Tuesday, January 04, 2011

10 movies I could take or leave in 2010

The movies in today's list are ones that I generally liked, but wasn't able to get really excited about for various reasons.

Number 30

I like Thomas Haden Church and Elisabeth Shue and the premise of Don McKay grabbed me. Church plays a lonely, high school janitor who gets an unexpected letter from his own high school sweetheart (Shue) asking him to come home. She's dying and wants a second chance at their relationship before she goes. When he gets there though, he finds his true love surrounded by a creepy caregiver, an even creepier doctor, and an awful aura of Something's Not Right Here. It's a great setup and while the movie's focusing on Don and his loneliness and teasing the mystery, it's good stuff. Unfortunately, once it reveals what's going on, the movie gets a bit nuts and hard to connect to.

Number 29

It's Green Zone's marketers fault that I was in the mood for another Bourne movie when I saw this, but even had I been fully on board with the different tone, the preachiness of the film would've been enough to keep me from fully embracing it. I really like the character of Freddy (Khalid Abdalla) though and the perspective he gives to the differences between American and person-on-the-street Iraqi interests in that country. That alone made the movie worthwhile for me.

Number 28

When this was first announced, I was thrilled. The original Wolf Man is one of my favorite Universal monster movies and I thought it was a great idea to remake it with new effects as long as they kept the story intact. Especially with an actor as great as Benicio Del Toro playing Larry Talbot.

Then came the reports of multiple directors and mid-shooting rewrites and re-shoots and re-edits and the whole thing sounded like a complete mess. And after that came the trailer with the Wolf Man tearing through London and all sorts of other things that didn't belong in a faithful remake and I gave up hope of ever enjoying the film.

To my surprise, it wasn't awful. It wasn't the loving homage to the original that I'd hoped for, but taken as its own thing, it held together and wasn't the complete train wreck that I'd come to fear.

Number 27

Not a great or original movie, but exactly what it needed to be: a fun warm-up act to The A-Team.

Number 26

Much much better than Predator 2 or either AVP movie. For a while there, I was thinking that I'd like it as much as the original, but a couple of things ruined that. Laurence Fishburne's character doesn't make a lot of sense, for one, but his actions are 100x more logical than the "twist" ending.

Number 25

A really fine noir movie about a man who'll do whatever it takes - however dark - to achieve his goals. The only reason it's not higher on the list is that Mel Gibson skeeves me out.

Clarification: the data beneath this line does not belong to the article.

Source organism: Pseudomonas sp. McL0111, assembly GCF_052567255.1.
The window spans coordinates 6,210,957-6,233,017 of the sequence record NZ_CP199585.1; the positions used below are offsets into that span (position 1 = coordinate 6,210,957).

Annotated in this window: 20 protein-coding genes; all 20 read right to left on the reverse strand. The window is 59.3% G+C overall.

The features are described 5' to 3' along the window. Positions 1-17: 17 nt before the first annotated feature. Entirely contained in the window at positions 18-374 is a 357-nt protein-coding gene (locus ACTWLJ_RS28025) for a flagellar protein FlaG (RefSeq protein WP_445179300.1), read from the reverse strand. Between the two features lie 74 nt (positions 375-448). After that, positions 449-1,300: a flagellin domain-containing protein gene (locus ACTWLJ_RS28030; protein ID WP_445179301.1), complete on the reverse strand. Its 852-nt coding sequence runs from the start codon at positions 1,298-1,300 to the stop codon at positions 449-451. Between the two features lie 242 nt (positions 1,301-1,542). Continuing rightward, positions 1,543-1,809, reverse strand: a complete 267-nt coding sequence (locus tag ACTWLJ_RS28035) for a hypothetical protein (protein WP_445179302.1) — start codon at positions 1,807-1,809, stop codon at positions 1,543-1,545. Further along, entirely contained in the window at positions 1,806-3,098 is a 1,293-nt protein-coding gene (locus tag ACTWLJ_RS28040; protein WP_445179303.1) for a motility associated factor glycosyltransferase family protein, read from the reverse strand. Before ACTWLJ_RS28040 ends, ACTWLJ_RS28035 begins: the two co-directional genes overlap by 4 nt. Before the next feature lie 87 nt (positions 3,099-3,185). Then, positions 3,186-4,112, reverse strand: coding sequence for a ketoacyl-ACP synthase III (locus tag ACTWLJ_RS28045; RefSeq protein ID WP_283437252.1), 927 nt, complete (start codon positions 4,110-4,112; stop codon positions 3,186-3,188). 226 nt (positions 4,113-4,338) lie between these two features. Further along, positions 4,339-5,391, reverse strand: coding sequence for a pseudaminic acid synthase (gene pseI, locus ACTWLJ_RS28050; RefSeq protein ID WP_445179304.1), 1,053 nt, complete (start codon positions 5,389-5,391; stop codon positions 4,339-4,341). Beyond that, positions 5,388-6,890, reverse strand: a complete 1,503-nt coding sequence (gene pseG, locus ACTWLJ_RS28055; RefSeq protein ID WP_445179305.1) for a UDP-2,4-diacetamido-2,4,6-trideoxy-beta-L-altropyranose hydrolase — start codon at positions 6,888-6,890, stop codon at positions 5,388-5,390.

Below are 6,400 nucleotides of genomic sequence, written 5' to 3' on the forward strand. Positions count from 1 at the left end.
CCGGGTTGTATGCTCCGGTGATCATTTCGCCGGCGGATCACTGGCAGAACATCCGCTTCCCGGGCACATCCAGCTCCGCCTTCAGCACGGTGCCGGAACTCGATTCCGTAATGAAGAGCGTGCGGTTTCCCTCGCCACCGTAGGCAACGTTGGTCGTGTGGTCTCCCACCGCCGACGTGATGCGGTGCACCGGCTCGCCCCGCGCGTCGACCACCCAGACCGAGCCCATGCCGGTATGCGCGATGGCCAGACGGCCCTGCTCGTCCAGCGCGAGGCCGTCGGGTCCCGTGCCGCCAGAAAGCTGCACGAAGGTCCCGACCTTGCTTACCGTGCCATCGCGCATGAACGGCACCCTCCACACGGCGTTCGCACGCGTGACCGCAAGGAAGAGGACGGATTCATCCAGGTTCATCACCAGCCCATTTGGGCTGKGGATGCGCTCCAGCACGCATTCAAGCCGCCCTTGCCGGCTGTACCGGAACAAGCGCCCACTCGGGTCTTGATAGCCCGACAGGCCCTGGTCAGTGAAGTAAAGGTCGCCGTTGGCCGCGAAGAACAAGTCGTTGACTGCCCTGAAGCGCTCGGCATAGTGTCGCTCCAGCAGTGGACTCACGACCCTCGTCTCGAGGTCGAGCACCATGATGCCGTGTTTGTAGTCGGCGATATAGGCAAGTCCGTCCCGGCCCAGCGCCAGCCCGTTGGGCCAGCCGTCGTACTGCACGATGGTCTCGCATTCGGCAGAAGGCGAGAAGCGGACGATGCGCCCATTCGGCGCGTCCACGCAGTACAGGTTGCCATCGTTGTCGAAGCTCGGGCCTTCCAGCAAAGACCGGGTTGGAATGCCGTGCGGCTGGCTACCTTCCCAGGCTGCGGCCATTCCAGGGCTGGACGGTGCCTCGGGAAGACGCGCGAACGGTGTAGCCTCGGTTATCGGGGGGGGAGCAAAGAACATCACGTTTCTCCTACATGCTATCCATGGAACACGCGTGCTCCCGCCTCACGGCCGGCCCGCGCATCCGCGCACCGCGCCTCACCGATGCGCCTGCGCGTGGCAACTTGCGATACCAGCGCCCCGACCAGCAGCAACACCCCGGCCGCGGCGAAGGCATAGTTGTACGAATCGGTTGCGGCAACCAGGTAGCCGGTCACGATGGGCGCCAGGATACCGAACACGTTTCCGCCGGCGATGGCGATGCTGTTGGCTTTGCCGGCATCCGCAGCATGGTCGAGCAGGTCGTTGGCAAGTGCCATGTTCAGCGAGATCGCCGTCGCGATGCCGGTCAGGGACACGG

Number 24

I've already written about my major problems with Dawn Treader. But it is an adaptation of my favorite Narnia book and for the things that it does copy accurately from the novel, I can't dislike it. Still, it's a major disappointment to have it this far down the list.

Number 23

This was a very good first two-thirds of a story. Angelina Jolie is my favorite action hero right now, I just wish the movie had an ending. I understand that the Blu-Ray release has some additional scenes that help with that, but that's cheating.

Number 22

I had a lot of fun at this movie, but it wasn't as epically full of epic epicness as the poster promised. Unless of course "epic" just means "good" as often seems the case, but I've promised myself not to use it that way. Anyway, it could've used more.

Number 21

This was actually three different movies, all of which I thoroughly enjoyed. I wish it would've been just one movie though. Or three episodes of a TV show. I think I would've enjoyed that more.


Kal said...

Again. Nice list. You and I share similar movie sensibilities.

Anonymous said...

Green Zone did get a little too preachy, but the most disappointing aspect for me was the way it effectively killed Bourne 4. Even though I'm sure the current "Bourne Movie Without Bourne" approach Universal is pursuing will have its fans, I really wanted to see Damon continue in the role.

For starters, it would've been interesting to see how he played the role now that Bourne has retained his memory. (If you think about it, he would've essentially had three unique characters to explore: David Webb, Jason Bourne, and the man he became in between those personalities.)

The prospect of Tony Gilroy directing also reminded me of the Connery Bond era, where a core group of directors, writers, and producers took turns establishing the groundwork for the entire series.

I do give Universal credit for not simply taking the reboot route, but I also can't help feeling that we've already seen what "The Bourne Legacy" really is (ie. Taken; Shooter; Quantum of Solace; The Expendables; etc.)


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